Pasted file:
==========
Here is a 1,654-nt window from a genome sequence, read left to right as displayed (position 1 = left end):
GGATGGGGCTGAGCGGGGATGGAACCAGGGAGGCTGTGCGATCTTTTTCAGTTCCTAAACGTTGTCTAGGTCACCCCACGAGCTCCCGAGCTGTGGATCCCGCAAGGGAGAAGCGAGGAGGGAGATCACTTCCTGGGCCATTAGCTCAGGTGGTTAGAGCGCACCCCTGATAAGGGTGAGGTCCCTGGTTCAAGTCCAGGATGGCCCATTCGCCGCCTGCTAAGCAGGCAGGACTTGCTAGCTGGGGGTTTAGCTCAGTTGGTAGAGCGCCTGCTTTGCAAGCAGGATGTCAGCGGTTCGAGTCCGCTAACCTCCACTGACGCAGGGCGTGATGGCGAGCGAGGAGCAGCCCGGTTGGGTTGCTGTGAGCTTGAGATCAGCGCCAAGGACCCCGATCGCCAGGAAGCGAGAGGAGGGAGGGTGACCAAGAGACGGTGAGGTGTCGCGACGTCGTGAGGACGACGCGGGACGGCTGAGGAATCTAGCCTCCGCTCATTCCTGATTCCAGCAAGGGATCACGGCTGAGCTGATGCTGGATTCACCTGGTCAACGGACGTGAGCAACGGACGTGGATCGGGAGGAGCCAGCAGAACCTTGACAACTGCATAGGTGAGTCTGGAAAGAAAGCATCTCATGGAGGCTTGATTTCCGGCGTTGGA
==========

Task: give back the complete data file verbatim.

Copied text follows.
Here is a 1,654-nt window from a genome sequence, read left to right as displayed (position 1 = left end):
GGATGGGGCTGAGCGGGGATGGAACCAGGGAGGCTGTGCGATCTTTTTCAGTTCCTAAACGTTGTCTAGGTCACCCCACGAGCTCCCGAGCTGTGGATCCCGCAAGGGAGAAGCGAGGAGGGAGATCACTTCCTGGGCCATTAGCTCAGGTGGTTAGAGCGCACCCCTGATAAGGGTGAGGTCCCTGGTTCAAGTCCAGGATGGCCCATTCGCCGCCTGCTAAGCAGGCAGGACTTGCTAGCTGGGGGTTTAGCTCAGTTGGTAGAGCGCCTGCTTTGCAAGCAGGATGTCAGCGGTTCGAGTCCGCTAACCTCCACTGACGCAGGGCGTGATGGCGAGCGAGGAGCAGCCCGGTTGGGTTGCTGTGAGCTTGAGATCAGCGCCAAGGACCCCGATCGCCAGGAAGCGAGAGGAGGGAGGGTGACCAAGAGACGGTGAGGTGTCGCGACGTCGTGAGGACGACGCGGGACGGCTGAGGAATCTAGCCTCCGCTCATTCCTGATTCCAGCAAGGGATCACGGCTGAGCTGATGCTGGATTCACCTGGTCAACGGACGTGAGCAACGGACGTGGATCGGGAGGAGCCAGCAGAACCTTGACAACTGCATAGGTGAGTCTGGAAAGAAAGCATCTCATGGAGGCTTGATTTCCGGCGTTGGA